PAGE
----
Purpose is a non negotiable

The climate crisis is the single biggest issue that this generation is facing and “huge brands have platform and the ability to lean in” explains Bauer-Plank. For Hellmann’s the answer to the brand's greater purpose was intrinsically linked to the product. Food waste is a huge contributor to climate change. So much so that reducing food waste could cut greenhouse gas emissions by around 8 to 10%. Mayonnaise has a role to play in helping make this change.

“Hellmann’s makes even the simplest meals delicious” explains Bauer-Plank, “Leftovers, sandwiches.. Our purpose journey started out in 2018 with leftovers and actually stepping to tackle food waste wasn't a huge step.”

60% of food wasted happens in consumers' homes, yet as Bauer-Plank explains: “No consumer sets out to waste food, it is an unintended outcome of modern life”. In line with this Hellmann’s is well placed to help combat an issue that people care about and want to change.

Putting insight into action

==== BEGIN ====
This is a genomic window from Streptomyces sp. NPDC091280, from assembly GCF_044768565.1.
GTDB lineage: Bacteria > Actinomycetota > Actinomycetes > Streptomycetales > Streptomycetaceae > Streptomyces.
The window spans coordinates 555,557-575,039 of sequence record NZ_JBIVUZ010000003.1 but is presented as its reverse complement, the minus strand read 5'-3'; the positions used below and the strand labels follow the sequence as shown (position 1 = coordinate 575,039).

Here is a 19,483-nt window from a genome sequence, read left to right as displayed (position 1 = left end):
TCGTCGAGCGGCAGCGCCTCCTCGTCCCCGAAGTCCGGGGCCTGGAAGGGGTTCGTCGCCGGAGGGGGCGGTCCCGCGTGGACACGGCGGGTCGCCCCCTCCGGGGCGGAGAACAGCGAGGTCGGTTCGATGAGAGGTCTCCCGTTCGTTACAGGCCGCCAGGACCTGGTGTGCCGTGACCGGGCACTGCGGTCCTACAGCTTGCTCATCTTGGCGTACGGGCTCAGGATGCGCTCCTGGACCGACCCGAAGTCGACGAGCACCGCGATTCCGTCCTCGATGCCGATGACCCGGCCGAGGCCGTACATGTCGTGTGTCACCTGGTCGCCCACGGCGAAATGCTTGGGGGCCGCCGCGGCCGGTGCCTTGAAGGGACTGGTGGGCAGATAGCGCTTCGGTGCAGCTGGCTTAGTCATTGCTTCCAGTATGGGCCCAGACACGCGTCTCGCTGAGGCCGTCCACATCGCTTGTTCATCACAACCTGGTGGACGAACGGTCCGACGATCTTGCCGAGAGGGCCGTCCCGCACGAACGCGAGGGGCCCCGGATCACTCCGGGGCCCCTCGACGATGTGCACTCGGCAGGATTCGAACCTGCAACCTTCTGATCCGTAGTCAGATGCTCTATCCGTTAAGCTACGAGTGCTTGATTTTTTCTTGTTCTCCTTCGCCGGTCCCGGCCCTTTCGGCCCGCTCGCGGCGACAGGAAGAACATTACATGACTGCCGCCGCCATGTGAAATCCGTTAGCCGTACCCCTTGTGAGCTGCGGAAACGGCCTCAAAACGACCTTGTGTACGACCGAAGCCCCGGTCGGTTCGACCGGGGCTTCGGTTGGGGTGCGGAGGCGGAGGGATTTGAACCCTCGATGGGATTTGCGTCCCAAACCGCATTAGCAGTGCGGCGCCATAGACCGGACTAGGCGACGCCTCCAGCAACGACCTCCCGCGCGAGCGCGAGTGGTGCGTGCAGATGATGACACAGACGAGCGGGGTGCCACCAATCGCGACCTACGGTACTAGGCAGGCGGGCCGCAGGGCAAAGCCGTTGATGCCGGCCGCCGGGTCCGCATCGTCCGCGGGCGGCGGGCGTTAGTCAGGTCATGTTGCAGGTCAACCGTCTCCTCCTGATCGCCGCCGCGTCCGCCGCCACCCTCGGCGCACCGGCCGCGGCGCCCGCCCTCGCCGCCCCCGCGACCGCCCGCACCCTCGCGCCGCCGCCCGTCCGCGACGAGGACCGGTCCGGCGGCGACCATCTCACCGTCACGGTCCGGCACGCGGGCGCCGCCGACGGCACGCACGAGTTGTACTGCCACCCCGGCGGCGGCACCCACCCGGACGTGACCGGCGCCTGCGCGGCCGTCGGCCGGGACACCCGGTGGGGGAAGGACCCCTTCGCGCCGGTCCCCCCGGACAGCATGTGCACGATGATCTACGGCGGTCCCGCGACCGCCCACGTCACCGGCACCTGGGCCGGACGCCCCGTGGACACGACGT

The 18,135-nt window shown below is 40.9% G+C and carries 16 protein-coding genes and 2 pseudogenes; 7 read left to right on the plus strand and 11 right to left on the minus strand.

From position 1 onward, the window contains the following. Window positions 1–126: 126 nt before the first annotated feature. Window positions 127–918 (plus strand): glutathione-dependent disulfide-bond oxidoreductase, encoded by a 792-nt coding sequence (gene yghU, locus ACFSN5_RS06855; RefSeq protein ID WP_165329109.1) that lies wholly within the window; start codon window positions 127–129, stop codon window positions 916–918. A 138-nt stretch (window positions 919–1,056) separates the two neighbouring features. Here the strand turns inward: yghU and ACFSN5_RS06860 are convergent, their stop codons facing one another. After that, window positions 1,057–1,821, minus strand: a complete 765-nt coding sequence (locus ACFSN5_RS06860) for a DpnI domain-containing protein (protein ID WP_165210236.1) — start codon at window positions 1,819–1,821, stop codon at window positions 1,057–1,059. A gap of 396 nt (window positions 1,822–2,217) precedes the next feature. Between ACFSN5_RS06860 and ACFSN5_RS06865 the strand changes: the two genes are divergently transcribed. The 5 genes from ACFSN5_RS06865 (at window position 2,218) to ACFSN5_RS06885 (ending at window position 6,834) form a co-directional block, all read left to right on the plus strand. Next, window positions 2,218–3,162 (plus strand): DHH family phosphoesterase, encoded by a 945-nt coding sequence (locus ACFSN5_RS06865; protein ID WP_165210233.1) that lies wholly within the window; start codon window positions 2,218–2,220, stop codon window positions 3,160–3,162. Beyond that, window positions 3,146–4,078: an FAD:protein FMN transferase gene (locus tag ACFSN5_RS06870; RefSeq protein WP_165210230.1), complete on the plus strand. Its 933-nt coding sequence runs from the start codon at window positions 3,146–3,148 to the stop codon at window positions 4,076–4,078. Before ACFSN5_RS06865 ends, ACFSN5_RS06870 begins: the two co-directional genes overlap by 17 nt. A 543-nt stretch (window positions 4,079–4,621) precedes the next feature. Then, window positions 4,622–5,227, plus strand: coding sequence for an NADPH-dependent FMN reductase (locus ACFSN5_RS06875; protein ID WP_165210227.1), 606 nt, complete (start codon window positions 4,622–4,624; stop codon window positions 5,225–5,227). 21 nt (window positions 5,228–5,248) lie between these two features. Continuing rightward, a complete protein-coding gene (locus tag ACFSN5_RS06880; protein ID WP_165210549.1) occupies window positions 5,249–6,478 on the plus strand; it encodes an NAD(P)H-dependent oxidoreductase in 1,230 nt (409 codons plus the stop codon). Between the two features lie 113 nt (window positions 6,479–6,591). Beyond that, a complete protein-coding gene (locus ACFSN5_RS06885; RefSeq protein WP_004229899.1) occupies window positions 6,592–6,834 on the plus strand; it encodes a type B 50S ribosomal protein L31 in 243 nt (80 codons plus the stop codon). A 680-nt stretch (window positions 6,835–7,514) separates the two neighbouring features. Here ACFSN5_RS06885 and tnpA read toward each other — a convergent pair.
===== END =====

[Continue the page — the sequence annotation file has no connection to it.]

As a result, 2019 saw the launch of the purpose-driven campaign ‘Great Taste Without Worry Or Waste.’ The campaign had several different facets that all work to tackle the issue of food waste and position mayonnaise as part of the solution. 

The brand launched pop up restaurants that had no food where people were encouraged to turn up with leftovers and chefs would turn waste into meals. In Canada, a country that creates enough food waste each day to feed a stadium, the brand did exactly that and fed a stadium with food waste. There were also garbage trucks that carried the message ‘58% food produce ends up binned’.

Polarising debates of purpose versus profit are not helpful as purpose links intrinsically to brand and benefits category.

Christina Bauer-Plank, Global Brand Vice President, Hellmann’s at Unilever

A ‘fridge blindness’ campaign made use of the Hellmann’s app and saw master chef’s share recipes that were 3 parts basics 1 part mayo to create delicious meals for when people thought they had nothing to eat. Using creativity in combination with the product the brand has been able to educate and inspire, allowing people to be more resourceful with food, combatting waste and also showcasing unique ways to use mayonnaise.